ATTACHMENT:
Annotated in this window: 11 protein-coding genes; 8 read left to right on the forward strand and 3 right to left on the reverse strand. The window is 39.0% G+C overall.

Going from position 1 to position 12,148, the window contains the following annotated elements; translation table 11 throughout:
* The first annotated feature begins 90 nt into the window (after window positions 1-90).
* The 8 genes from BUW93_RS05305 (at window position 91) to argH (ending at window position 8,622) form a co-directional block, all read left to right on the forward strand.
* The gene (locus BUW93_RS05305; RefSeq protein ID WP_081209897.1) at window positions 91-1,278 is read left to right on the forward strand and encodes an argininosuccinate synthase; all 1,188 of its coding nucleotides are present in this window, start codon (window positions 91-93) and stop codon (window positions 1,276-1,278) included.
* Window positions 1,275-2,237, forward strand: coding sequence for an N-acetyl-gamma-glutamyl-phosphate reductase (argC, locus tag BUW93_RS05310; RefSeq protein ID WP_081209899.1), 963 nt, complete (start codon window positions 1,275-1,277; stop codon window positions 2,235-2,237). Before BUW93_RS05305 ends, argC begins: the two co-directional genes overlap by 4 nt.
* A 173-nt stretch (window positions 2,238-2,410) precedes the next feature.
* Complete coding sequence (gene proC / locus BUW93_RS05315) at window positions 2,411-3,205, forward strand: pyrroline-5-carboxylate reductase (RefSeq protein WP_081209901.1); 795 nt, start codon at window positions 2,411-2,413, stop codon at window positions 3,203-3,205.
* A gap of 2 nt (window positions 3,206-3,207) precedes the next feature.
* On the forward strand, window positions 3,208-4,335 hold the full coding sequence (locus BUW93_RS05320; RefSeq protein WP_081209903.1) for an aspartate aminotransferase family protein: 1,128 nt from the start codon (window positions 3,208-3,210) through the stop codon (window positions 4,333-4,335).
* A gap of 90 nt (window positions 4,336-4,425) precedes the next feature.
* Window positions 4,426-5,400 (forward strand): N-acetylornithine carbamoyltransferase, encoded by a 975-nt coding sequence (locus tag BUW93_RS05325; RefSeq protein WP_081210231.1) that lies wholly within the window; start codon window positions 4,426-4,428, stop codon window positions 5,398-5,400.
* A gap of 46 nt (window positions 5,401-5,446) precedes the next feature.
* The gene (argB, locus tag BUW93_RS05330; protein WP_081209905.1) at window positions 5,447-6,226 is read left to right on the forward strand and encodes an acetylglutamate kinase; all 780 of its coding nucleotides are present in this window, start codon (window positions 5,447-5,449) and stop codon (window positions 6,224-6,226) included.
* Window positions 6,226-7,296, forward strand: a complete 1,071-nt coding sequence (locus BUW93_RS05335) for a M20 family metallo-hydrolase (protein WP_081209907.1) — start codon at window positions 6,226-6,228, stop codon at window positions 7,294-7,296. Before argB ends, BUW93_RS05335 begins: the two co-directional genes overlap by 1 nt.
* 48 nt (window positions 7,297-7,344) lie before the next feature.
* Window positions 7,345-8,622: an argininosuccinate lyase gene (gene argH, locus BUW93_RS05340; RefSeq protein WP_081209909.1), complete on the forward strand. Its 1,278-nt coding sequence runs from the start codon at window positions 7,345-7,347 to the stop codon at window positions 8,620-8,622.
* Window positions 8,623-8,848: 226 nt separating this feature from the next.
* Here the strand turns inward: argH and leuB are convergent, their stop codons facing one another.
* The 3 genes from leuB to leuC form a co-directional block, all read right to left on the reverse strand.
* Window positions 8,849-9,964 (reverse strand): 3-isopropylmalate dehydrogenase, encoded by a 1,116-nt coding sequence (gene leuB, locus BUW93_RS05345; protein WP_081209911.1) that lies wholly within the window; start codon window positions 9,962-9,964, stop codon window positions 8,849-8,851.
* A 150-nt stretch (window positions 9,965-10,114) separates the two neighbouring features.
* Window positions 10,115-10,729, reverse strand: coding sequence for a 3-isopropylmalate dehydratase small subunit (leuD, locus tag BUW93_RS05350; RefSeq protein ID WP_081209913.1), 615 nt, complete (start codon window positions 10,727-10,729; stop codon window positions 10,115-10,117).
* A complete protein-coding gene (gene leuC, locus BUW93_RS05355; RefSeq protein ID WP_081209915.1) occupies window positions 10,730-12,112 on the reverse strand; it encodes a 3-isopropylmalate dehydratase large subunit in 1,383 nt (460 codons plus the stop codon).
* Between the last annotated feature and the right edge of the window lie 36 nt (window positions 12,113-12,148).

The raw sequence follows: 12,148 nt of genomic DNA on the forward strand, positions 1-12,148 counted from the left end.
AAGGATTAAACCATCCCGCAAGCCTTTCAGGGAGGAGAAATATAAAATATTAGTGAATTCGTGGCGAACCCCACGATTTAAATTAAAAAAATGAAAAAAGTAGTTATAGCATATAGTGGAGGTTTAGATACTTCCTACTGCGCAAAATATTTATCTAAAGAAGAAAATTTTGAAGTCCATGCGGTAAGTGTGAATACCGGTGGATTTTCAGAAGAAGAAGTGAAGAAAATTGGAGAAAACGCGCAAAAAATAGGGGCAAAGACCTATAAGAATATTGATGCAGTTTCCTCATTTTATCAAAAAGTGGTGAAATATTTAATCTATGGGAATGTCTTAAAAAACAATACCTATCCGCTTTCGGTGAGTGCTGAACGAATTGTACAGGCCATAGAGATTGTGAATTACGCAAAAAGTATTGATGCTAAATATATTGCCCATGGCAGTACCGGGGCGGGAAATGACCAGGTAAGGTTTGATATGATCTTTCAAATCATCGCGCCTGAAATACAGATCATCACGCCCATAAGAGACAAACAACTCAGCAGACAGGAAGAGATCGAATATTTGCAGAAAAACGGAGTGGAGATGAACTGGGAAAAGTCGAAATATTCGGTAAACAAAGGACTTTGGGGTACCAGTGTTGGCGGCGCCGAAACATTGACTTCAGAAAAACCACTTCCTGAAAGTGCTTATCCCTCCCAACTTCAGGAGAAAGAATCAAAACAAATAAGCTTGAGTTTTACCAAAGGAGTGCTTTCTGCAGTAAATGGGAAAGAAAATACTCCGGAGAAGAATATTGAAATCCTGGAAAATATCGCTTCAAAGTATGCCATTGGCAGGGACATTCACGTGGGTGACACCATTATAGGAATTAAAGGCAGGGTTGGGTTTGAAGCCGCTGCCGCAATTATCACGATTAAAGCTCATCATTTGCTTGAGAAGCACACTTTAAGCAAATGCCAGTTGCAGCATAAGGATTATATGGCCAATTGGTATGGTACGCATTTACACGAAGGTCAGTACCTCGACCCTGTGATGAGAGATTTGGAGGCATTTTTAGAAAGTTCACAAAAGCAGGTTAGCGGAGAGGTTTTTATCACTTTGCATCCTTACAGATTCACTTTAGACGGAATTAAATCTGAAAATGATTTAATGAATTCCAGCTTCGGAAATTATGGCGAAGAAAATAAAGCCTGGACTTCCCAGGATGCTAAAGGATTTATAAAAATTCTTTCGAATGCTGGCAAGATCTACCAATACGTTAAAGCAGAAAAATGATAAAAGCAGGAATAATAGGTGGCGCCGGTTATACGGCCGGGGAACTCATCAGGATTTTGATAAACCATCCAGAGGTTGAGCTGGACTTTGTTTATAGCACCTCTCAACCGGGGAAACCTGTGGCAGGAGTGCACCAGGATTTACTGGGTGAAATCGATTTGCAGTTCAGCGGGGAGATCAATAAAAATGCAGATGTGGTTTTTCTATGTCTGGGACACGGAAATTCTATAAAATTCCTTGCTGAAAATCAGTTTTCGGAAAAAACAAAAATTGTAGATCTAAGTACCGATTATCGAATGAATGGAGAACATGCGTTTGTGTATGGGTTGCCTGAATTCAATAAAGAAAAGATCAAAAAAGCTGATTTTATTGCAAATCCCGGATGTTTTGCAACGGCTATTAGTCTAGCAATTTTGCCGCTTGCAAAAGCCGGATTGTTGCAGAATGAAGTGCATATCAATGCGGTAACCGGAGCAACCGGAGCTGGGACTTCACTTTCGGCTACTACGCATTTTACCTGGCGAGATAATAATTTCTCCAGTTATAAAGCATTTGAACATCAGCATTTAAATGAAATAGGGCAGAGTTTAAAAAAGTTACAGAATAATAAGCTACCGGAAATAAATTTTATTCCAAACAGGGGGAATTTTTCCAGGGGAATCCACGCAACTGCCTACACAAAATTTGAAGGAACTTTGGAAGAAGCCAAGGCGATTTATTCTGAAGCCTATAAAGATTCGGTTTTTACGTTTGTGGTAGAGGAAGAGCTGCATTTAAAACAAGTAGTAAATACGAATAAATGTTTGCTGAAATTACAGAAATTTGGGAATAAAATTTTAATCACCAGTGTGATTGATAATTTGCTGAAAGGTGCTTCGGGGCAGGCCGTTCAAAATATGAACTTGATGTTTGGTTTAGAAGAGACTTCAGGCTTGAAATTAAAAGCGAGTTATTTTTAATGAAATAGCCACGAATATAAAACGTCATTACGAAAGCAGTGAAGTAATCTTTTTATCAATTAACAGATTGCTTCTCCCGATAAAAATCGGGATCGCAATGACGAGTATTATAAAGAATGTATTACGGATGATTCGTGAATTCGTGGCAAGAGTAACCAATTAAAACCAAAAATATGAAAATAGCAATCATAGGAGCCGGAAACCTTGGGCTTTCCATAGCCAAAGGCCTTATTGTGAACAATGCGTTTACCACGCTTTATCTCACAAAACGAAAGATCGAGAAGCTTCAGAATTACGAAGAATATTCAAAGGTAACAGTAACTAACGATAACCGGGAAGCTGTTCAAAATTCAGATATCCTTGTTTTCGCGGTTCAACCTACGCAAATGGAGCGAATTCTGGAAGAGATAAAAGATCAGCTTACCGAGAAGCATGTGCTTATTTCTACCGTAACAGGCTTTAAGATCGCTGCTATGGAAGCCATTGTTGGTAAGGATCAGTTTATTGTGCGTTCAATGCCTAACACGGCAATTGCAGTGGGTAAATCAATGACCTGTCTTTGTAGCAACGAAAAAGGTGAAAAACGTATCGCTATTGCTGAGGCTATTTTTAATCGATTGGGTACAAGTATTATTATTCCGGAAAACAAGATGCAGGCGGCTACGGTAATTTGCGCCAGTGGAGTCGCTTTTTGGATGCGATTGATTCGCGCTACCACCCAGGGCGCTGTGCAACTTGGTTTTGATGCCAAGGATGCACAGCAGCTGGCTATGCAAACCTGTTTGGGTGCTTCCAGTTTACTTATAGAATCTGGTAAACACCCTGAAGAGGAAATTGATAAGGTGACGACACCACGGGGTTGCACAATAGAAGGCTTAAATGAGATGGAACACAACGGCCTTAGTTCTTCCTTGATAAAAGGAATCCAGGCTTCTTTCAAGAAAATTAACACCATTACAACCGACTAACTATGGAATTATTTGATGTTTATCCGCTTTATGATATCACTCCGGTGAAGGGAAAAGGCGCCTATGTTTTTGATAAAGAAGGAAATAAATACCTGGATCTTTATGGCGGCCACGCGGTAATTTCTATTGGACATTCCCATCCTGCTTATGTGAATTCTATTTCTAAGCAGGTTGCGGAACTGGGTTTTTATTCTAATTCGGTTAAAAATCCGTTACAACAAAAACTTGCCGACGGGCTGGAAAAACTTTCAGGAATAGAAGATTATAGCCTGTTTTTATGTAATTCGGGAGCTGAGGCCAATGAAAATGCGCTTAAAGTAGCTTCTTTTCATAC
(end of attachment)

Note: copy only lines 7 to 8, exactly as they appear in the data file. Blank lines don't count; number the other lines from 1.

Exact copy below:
* A 173-nt stretch (window positions 2,238-2,410) precedes the next feature.
* Complete coding sequence (gene proC / locus BUW93_RS05315) at window positions 2,411-3,205, forward strand: pyrroline-5-carboxylate reductase (RefSeq protein WP_081209901.1); 795 nt, start codon at window positions 2,411-2,413, stop codon at window positions 3,203-3,205.